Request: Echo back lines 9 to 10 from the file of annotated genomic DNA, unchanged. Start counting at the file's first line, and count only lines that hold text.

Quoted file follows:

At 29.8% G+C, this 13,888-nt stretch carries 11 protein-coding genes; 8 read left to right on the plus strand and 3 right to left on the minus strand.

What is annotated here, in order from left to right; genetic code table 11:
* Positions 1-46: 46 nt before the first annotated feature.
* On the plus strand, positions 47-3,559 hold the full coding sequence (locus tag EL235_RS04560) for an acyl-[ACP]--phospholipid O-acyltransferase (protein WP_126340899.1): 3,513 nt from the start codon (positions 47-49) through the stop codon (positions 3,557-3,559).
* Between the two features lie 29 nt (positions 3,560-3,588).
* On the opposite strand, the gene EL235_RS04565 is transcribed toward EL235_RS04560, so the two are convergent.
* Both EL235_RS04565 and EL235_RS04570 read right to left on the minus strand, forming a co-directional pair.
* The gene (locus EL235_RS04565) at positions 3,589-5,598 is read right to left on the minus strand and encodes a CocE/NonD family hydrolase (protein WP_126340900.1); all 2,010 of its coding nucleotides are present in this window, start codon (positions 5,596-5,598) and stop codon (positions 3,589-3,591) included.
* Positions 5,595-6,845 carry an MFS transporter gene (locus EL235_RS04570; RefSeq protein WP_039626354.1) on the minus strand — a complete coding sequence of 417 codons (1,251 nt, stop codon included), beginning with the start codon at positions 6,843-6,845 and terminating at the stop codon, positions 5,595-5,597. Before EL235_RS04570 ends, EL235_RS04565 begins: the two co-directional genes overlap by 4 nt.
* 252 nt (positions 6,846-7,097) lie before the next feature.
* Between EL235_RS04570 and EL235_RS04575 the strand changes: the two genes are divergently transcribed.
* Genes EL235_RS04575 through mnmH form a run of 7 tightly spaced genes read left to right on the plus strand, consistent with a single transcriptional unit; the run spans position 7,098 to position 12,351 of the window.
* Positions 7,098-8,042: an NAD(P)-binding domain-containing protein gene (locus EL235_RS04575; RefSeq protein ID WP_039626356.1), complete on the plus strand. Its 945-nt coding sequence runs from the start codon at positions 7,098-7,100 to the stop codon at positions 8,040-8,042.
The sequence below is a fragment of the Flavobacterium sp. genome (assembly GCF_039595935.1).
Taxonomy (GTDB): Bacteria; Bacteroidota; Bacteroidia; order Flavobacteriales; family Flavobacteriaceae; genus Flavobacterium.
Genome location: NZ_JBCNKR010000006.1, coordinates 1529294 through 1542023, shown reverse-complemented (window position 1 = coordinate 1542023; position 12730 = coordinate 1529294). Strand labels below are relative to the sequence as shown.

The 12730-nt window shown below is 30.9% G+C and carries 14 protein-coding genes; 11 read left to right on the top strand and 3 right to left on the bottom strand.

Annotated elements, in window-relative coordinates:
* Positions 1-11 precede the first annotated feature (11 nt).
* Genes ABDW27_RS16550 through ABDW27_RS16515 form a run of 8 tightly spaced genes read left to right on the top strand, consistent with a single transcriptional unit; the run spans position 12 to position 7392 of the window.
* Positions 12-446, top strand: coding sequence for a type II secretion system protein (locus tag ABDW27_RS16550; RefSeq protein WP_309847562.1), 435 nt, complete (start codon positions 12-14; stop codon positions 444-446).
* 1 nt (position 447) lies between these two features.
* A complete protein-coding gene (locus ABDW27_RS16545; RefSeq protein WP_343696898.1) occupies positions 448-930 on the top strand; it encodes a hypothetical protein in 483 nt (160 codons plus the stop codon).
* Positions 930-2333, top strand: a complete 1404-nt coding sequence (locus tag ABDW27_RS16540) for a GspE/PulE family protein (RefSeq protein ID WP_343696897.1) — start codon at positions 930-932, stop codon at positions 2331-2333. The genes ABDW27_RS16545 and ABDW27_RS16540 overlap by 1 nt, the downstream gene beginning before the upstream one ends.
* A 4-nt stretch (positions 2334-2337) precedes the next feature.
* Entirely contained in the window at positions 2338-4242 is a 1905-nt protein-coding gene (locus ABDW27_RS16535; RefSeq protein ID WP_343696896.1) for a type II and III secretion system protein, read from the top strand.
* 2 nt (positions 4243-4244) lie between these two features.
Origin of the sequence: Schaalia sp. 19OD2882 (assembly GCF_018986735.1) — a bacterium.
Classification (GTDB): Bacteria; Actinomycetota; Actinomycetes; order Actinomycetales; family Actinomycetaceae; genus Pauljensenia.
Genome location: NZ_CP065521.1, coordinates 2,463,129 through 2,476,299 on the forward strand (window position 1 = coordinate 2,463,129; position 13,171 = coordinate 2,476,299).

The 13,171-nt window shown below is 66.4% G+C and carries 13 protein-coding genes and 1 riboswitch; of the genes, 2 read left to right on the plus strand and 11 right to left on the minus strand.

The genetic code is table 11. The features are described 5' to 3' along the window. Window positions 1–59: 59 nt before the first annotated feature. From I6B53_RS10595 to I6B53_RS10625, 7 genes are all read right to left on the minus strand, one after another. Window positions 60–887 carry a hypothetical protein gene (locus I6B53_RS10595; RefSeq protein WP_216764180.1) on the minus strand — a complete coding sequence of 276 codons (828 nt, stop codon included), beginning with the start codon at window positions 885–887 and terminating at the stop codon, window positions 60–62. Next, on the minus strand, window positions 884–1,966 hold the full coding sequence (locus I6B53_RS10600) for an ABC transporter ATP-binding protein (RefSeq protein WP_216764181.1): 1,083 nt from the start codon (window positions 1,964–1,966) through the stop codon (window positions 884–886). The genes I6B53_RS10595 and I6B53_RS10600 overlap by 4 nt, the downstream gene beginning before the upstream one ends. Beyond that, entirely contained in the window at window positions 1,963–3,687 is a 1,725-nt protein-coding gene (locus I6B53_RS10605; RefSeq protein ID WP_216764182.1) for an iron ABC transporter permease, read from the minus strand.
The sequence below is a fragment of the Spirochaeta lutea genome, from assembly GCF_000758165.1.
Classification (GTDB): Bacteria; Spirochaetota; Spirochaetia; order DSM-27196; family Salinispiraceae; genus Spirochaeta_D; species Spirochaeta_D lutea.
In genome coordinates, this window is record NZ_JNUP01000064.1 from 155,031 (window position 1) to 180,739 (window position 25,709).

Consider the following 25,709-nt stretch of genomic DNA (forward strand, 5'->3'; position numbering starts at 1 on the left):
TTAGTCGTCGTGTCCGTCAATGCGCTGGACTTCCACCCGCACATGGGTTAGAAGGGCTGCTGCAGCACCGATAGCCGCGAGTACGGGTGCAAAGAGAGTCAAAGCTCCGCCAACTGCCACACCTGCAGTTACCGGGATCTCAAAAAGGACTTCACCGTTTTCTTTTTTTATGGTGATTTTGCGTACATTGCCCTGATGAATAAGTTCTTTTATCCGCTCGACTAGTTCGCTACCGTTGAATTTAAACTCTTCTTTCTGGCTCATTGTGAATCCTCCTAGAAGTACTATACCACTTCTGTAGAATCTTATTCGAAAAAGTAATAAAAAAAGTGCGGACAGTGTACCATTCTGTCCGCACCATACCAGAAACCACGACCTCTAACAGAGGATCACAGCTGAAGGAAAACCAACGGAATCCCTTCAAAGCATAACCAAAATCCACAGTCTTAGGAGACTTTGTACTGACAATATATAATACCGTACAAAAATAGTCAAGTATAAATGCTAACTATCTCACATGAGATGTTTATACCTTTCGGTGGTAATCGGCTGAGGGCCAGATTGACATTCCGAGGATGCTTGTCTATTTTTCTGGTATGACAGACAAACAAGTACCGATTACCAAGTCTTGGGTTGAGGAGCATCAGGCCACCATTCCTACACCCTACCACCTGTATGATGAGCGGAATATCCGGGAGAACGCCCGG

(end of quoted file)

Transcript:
* Positions 5,595-6,845 carry an MFS transporter gene (locus EL235_RS04570; RefSeq protein WP_039626354.1) on the minus strand — a complete coding sequence of 417 codons (1,251 nt, stop codon included), beginning with the start codon at positions 6,843-6,845 and terminating at the stop codon, positions 5,595-5,597. Before EL235_RS04570 ends, EL235_RS04565 begins: the two co-directional genes overlap by 4 nt.
* 252 nt (positions 6,846-7,097) lie before the next feature.